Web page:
A recent study from the New England Journal of Medicine suggests that current practices to control the incidence of methicillin-resistant Staphylococcus aureus (MRSA) and other blood infections in the hospital ICU may be wrong.
Healthcare–associated infection is a leading cause of preventable illness and death in the hospital environment. Among the pathogens causing healthcare–associated infection, MRSA is a targeted priority because of its virulence, multidrug-resistant profile, and increasing prevalence in healthcare settings—particularly among patients in the ICU. Hospitals commonly screen patients in the ICU for nasal carriage of MRSA and use contact precautions with carriers; in fact, 9 states mandate such screening.
But does it work?
Based on the data from this new study, hospitals can do better. The new study, funded by 2 government agencies, examined 3 different interventions to mitigate the rise of MRSA infections in the ICU in 43 hospital adult ICUs. The first intervention used a “vertical approach” of strategy of active screening and subsequent isolation of patients who tested positive for MRSA—the most common procedure used in hospitals today. The second used a strategy of targeted decolonization, with active detection and isolation plus intranasal mupirocin and chlorhexidine bathing for 5 days. The third strategy was a “horizontal approach”—universal decolonization, whereby all patients were treated given daily chlorhexidine baths for the entire ICU stay and intranasal mupirocin for 5 days, but no active detection and isolation.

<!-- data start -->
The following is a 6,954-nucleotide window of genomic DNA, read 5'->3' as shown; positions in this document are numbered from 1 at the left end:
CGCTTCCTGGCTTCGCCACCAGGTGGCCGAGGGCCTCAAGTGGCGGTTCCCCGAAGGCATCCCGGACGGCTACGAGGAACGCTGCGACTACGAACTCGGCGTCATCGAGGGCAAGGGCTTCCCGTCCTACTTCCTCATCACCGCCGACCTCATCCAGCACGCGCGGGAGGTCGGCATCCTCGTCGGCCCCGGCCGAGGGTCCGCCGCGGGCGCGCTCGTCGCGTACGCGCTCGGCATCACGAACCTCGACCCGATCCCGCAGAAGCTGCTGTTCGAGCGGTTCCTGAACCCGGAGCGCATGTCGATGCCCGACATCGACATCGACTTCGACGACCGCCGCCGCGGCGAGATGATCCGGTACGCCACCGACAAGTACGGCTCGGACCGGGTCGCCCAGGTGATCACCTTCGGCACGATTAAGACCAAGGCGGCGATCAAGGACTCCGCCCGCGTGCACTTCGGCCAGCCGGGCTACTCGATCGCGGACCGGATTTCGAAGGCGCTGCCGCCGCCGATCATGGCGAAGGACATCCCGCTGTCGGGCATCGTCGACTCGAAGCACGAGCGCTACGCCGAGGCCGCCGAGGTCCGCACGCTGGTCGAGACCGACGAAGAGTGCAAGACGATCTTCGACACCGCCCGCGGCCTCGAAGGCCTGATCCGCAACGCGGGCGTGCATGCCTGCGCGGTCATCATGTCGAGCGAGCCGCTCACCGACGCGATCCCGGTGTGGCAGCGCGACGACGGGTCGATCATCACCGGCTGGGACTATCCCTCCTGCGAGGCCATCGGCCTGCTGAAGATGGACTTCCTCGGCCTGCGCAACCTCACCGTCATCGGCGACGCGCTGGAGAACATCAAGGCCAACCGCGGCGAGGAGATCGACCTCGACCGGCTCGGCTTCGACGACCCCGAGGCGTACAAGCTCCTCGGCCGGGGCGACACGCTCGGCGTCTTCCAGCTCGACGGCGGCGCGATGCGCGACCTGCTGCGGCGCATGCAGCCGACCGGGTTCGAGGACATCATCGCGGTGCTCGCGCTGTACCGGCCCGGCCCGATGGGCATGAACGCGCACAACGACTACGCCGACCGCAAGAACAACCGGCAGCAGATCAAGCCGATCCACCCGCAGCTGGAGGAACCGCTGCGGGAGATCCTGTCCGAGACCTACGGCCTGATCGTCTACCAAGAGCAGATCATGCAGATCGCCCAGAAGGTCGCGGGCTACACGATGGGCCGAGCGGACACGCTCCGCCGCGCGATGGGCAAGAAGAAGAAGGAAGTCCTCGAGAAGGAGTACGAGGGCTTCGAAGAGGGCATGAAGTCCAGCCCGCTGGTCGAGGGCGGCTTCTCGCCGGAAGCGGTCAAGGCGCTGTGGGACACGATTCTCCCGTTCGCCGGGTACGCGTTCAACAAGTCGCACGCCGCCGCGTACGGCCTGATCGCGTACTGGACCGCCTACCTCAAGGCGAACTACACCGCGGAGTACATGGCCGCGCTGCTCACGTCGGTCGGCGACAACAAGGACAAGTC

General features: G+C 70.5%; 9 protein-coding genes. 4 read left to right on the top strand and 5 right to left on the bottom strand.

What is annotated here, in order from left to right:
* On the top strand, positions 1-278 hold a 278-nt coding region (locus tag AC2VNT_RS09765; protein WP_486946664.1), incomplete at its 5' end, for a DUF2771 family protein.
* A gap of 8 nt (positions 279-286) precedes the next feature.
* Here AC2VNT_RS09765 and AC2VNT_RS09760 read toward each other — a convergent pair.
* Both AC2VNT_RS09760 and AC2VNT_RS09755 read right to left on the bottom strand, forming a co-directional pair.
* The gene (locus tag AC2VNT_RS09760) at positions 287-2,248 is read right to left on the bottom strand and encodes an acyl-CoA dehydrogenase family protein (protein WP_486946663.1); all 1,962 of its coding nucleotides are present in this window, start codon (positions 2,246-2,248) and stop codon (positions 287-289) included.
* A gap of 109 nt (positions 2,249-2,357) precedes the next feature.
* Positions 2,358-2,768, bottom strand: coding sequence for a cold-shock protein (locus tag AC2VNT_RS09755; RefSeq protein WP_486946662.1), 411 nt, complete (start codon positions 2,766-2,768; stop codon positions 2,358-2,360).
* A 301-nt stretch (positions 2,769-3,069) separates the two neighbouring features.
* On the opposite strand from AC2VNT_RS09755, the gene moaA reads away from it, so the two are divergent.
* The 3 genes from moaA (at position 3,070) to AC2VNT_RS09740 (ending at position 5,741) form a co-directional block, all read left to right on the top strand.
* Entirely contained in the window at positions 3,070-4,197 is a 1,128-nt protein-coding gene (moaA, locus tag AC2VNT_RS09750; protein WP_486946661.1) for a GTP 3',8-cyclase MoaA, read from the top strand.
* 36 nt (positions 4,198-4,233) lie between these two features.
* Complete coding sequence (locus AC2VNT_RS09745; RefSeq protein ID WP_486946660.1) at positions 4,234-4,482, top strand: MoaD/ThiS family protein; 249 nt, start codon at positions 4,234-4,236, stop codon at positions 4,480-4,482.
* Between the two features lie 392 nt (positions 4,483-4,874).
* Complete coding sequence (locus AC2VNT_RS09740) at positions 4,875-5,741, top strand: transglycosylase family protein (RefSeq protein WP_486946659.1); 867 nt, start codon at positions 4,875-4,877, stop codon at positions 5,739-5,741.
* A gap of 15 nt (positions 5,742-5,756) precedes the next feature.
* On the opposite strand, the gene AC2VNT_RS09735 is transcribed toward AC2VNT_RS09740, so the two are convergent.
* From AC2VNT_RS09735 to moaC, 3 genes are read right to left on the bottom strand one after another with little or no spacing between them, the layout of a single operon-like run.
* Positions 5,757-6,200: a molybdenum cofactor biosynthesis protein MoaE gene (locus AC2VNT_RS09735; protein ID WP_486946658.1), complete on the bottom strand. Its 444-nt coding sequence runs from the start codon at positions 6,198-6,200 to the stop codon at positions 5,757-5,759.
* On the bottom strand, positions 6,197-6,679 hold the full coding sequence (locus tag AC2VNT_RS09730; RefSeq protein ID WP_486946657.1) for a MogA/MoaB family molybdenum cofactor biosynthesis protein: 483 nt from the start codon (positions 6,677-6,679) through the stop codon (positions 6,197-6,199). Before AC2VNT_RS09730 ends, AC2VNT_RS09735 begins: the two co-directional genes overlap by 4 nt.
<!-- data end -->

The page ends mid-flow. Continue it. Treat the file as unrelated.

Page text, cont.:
Over 18 months, the ICUs that treated all admitted patients with the third intervention reported a 37% decline in the incidence of MRSA and a 44% decline in bloodstream infections of any kind. In contrast, none of the other groups showed a significant decrease in MRSA rates, although the second group—which isolated and treated MRSA-positive individuals—reduced the rate of blood-borne infections by 23%.
An accompanying editorial in the journal recommended that hospitals discontinue the current practice of screening and isolating MRSA-positive patients and that based on a lack of evidence, laws mandating screening should be repealed in favor of laws requiring universal treatment. The editorial points out that the current position of active detection and isolation came about as the result of a low quality of evidence and precluded the establishment of causality, and that contact precautions can interfere with quality of patient care. Nonetheless, most hospitals adopted programs of active detection and isolation, and 9 states mandated MRSA screening of inpatients.
What do you think? Is it time for hospitals and public health agencies to adopt a new, horizontal approach to infection control, even though it will require a complete paradigm shift? Can we afford to wait?